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Jun 14, 2008

NEWS: Support Grows for Universal Power Adapter

Ed: My little bro...

Support Grows for Universal Power Adapter

James Niccolai, IDG News Service

Friday, June 13, 2008 6:20 PM PDT

A technology that could help the environment by eliminating the need to ship a power adapter with every electronics device got a vote of confidence Friday from consumer electronics maker Westinghouse Digital Electronics.

Westinghouse said it had committed to using a smart power technology developed by a start-up company, Green Plug, that aims to let people use a single "universal adapter" to power their laptops, cell phones and other electronics gear.

Most products today ship with a custom adapter that converts AC power from a wall socket into the correct DC power required for each device. Green Plug's technology allows each device to communicate its individual power requirements to the power adapter, allowing several devices to share one adapter.

The technology's success depends partly on getting support from electronics manufacturers, who will need to embed Green Plug's firmware into their devices so that they can send their power requirements to the adapter. That's why Westinghouse's support is significant.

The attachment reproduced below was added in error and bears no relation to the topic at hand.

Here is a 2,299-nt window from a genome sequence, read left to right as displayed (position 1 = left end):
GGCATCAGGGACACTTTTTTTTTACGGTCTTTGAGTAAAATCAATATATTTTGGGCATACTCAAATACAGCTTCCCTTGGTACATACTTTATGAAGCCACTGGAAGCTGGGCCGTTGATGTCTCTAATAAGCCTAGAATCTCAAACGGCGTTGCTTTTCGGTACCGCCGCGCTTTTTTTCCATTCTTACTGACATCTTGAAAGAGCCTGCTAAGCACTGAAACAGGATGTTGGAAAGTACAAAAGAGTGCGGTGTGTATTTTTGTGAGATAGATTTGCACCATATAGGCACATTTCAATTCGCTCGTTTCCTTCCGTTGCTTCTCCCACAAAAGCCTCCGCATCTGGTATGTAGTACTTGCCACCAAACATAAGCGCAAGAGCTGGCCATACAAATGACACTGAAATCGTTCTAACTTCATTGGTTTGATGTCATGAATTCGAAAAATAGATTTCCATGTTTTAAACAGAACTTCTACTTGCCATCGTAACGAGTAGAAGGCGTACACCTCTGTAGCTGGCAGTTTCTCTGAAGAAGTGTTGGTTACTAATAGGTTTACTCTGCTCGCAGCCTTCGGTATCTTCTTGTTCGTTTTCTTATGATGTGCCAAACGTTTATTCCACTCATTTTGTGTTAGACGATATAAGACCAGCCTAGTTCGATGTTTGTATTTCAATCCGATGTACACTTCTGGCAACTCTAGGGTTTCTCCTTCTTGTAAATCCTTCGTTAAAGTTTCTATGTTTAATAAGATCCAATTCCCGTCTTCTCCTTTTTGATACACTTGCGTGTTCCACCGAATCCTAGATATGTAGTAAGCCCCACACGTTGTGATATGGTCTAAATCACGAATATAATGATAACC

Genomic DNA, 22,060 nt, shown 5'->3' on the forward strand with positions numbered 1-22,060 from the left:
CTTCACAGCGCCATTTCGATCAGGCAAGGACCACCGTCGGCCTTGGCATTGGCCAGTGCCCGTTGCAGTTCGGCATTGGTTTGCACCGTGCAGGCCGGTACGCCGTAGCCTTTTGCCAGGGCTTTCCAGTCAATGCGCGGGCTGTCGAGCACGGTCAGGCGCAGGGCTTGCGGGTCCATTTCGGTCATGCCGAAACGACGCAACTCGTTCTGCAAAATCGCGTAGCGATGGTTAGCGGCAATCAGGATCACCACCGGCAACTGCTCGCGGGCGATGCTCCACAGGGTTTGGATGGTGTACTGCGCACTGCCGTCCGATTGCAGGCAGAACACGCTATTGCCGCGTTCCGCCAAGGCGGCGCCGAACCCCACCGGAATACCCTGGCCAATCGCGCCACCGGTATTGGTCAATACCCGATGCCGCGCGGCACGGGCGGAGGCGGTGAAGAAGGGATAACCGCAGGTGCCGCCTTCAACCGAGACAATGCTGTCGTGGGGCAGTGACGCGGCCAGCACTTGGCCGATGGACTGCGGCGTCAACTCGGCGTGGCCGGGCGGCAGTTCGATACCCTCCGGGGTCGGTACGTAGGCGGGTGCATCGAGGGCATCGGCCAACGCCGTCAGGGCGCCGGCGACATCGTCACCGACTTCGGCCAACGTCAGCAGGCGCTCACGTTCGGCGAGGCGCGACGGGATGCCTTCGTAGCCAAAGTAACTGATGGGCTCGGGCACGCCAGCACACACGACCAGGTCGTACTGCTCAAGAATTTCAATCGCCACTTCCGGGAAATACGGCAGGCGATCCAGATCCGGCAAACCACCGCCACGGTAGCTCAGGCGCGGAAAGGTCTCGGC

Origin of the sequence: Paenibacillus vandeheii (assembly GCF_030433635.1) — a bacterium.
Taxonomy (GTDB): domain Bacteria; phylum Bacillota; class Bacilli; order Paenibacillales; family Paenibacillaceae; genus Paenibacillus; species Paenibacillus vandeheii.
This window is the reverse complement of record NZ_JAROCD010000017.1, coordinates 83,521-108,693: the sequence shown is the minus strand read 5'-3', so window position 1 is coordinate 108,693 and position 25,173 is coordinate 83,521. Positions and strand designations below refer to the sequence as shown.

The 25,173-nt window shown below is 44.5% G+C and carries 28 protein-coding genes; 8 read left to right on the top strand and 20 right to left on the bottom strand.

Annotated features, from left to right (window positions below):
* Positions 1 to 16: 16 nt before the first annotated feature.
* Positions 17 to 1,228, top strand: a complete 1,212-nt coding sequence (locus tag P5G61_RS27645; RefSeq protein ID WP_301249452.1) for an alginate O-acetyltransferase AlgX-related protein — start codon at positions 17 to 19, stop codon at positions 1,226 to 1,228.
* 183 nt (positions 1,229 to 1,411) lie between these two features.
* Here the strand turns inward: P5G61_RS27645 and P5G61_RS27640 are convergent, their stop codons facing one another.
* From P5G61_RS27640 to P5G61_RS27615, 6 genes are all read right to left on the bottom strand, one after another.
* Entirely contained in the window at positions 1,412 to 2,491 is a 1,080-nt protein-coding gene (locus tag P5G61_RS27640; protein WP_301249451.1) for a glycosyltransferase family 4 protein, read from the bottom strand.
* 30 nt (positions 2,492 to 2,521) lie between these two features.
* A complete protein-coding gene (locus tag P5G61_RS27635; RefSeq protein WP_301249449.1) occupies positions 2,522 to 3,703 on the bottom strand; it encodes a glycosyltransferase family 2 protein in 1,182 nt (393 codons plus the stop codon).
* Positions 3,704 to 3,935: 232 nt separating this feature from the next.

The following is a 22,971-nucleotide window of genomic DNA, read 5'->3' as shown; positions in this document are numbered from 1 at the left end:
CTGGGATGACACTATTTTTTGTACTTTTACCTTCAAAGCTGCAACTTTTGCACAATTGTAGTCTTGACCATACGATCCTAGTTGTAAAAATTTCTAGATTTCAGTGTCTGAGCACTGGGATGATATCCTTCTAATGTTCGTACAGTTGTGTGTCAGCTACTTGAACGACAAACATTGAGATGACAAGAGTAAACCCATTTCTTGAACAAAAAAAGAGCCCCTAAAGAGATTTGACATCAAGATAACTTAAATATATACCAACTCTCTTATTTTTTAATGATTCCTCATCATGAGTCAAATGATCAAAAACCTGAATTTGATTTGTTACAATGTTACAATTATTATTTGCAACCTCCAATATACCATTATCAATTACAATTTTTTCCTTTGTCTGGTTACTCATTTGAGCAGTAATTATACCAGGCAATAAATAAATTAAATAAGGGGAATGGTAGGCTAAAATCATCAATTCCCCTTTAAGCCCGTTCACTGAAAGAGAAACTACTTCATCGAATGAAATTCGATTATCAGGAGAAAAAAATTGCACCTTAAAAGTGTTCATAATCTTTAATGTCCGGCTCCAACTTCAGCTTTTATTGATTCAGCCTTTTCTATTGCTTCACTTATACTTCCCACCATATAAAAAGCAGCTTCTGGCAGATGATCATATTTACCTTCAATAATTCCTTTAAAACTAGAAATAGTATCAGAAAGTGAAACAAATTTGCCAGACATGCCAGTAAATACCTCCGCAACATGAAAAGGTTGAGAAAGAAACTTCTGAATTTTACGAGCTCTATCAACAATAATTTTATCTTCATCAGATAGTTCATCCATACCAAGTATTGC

"We know we're not the largest [electronics company] but we are the first, and somebody has to be first," said Darwin Chang, CTO of Westinghouse, which makes LCD televisions, computer monitors and digital photo frames.

Besides helping the environment, the Green Plug technology will also help Westinghouse to cut its costs, Chang said. Eventually it could stop shipping power adapters with its products because customers will already have a universal adapter at home, he said...

Green Plug Signs on Westinghouse

Remember Green Plug? That universal connector we detailed last month which aims to replace wall warts and help Mother Earth out in the process? Turns out, said outfit has just landed its first real believer as Westinghouse committed to using the smart power technology. Chang is hoping that utilizing said tech will help it cut costs by eliminating the need to ship power adapters with its wares, but we'd say that's being pretty optimistic. Really, the only way that will go over well is if hordes of other firms jump on the (currently desolate) bandwagon in short order -- any takers?

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